Nominated by Harper Levy at the Veterans’ Administration
Glenda Brown is a Des Moines native, Army veteran, and single mother of two. After medical issues rendered her unable to maintain full-time work, Glenda and her family faced eviction and homelessness. She then enrolled in the Veterans’ Administration homeless services program, and has worked hard to rebuild the lives of her family members. She has been a full-time employee at Wells Fargo for approximately one year, where she has recently been promoted. Glenda also is attending DMACC and has participated in several volunteer activities, including Habitat for Humanity.
Nominated by Shelby Ridley at Primary Health Care
After fleeing a situation of domestic violence, with and without her kids, Lauri was homeless for many years. Eventually, reunited with her kids, she entered and completed the House of Mercy program and went on to permanent housing. Lauri has returned to work at House of Mercy to help other women through the journey of recovery. Lauri serves now as an advocate for women who are facing the challenges that she faced by serving on organizational boards and speaking to those in a position to bring about change.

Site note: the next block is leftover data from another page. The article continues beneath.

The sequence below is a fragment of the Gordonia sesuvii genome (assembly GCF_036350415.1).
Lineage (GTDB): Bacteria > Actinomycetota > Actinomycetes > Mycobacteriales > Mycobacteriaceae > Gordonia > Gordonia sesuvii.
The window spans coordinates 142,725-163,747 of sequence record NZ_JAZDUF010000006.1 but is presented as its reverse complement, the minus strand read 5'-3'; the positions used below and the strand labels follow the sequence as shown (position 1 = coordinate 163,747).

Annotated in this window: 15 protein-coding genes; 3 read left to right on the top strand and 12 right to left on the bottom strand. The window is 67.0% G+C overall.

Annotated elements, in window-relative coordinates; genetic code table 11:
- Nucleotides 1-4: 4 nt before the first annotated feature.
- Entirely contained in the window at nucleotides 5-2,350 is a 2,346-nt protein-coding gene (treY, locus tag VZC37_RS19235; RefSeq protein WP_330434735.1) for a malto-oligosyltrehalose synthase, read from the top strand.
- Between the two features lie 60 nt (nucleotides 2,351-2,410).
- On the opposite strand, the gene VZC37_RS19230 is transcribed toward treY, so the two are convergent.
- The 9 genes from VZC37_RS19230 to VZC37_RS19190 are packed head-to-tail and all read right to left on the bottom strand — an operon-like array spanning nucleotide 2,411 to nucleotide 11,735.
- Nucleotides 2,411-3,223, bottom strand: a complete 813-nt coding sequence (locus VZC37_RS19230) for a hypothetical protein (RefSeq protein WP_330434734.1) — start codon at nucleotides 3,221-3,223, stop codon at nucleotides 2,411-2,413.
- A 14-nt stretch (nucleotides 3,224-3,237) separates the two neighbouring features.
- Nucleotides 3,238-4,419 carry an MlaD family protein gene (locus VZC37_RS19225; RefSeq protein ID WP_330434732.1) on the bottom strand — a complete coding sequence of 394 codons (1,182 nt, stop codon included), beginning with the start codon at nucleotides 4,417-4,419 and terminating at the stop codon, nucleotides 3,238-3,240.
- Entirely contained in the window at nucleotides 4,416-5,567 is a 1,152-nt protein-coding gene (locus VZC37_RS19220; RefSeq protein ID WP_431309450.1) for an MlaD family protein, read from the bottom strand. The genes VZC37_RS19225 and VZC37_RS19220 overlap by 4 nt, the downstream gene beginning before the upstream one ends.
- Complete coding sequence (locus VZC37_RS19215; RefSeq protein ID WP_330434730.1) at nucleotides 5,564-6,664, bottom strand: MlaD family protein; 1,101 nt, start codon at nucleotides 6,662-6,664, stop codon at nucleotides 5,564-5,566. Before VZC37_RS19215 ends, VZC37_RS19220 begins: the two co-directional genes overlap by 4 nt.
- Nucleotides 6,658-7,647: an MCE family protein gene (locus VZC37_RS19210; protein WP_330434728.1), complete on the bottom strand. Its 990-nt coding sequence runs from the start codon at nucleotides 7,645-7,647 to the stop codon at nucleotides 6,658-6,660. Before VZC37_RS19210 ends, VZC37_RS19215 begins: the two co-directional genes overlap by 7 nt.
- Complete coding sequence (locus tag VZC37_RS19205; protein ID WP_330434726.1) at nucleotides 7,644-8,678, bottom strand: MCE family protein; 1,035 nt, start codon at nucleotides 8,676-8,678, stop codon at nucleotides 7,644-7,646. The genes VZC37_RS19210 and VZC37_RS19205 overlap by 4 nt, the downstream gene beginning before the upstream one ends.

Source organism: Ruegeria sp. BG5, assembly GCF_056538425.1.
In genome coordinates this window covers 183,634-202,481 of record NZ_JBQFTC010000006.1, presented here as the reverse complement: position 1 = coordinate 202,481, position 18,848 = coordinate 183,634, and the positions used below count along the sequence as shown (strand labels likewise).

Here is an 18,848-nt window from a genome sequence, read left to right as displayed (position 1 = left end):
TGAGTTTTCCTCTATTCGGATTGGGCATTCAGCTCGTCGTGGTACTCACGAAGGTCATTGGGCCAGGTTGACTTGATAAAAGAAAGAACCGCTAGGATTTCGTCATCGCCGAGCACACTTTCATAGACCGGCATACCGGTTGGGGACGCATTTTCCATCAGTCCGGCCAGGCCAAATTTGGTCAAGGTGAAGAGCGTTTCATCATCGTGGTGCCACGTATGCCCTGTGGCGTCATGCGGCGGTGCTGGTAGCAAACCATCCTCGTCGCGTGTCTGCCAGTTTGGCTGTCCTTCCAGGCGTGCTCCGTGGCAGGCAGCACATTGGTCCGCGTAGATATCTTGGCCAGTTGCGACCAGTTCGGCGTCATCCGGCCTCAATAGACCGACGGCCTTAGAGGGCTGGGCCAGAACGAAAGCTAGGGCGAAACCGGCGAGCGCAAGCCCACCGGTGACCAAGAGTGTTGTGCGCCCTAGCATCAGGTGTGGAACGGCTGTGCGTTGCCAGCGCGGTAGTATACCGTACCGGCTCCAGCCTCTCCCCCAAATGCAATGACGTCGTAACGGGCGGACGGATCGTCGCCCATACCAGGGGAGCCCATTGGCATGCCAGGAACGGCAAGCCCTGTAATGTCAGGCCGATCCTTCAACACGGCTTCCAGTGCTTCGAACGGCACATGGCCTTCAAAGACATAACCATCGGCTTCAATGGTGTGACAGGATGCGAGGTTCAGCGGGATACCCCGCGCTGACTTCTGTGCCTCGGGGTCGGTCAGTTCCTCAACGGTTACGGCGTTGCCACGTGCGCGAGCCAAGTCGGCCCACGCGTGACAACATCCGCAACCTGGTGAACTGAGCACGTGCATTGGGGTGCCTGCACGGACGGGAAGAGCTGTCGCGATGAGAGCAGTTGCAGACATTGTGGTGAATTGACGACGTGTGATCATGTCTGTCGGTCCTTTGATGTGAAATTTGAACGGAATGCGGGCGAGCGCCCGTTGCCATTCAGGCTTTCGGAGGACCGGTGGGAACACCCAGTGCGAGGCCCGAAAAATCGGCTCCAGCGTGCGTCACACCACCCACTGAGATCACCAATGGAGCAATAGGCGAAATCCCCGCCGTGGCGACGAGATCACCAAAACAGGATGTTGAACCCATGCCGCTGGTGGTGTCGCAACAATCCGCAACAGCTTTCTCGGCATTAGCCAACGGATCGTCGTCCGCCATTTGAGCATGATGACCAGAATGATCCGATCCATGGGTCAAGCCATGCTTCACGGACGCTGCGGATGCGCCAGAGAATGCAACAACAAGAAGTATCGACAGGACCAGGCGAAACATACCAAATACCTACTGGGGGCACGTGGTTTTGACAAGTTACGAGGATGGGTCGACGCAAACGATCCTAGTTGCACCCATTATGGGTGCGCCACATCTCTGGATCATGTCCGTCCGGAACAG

Nominated by Kate Polush at IHYC – Lighthouse
Christina Rogers provides a model of perseverance and personal responsibility. After aging out of foster care, and finding that neither her foster nor birth mom could help her, she turned to Hope Ministries then to IHYC for help. Since then, with help from the Freestore, Section 8 housing and other programs she has found employment, a stable apartment, and childcare support for her son and daughter. She has consistently paid all bills and accumulated savings. She is working with Aftercare support for youth who have aged out of foster care to further progress in her efforts to achieve sustainable independence.
Alexandra was raised in Chicago. She fled foster care to become homeless 16 and lived on friends’ couches. After the birth of her children, Alexxia and Adonis, she moved to Des Moines. Hawthorn Hill’s New Directions Shelter housed her and facilitated quality child care. Their Home Connection permanent supportive housing program placed the McGee family. Her position with The Principal Financial Group means she no longer receives state assistance. She plans to return to college and mentor at-risk youth.
Emerging Leader Award